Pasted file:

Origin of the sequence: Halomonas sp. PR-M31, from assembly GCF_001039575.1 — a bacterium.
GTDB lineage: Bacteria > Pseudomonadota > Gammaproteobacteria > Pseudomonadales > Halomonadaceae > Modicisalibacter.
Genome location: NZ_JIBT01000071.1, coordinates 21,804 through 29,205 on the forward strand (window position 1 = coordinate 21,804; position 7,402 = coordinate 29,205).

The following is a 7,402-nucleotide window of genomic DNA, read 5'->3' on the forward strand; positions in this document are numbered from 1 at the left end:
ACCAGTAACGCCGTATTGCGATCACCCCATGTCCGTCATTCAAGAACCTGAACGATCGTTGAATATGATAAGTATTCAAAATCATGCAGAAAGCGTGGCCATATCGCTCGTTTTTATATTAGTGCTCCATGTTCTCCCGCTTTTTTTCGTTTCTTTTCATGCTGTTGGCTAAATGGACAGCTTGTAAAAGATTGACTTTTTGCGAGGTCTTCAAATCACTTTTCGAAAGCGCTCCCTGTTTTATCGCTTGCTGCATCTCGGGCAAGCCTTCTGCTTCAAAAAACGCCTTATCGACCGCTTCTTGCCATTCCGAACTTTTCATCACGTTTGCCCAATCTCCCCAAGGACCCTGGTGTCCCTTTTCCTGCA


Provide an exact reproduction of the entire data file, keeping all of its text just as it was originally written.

Origin of the sequence: Halomonas sp. PR-M31, from assembly GCF_001039575.1 — a bacterium.
GTDB lineage: Bacteria > Pseudomonadota > Gammaproteobacteria > Pseudomonadales > Halomonadaceae > Modicisalibacter.
Genome location: NZ_JIBT01000071.1, coordinates 21,804 through 29,205 on the forward strand (window position 1 = coordinate 21,804; position 7,402 = coordinate 29,205).

The following is a 7,402-nucleotide window of genomic DNA, read 5'->3' on the forward strand; positions in this document are numbered from 1 at the left end:
ACCAGTAACGCCGTATTGCGATCACCCCATGTCCGTCATTCAAGAACCTGAACGATCGTTGAATATGATAAGTATTCAAAATCATGCAGAAAGCGTGGCCATATCGCTCGTTTTTATATTAGTGCTCCATGTTCTCCCGCTTTTTTTCGTTTCTTTTCATGCTGTTGGCTAAATGGACAGCTTGTAAAAGATTGACTTTTTGCGAGGTCTTCAAATCACTTTTCGAAAGCGCTCCCTGTTTTATCGCTTGCTGCATCTCGGGCAAGCCTTCTGCTTCAAAAAACGCCTTATCGACCGCTTCTTGCCATTCCGAACTTTTCATCACGTTTGCCCAATCTCCCCAAGGACCCTGGTGTCCCTTTTCCTGCA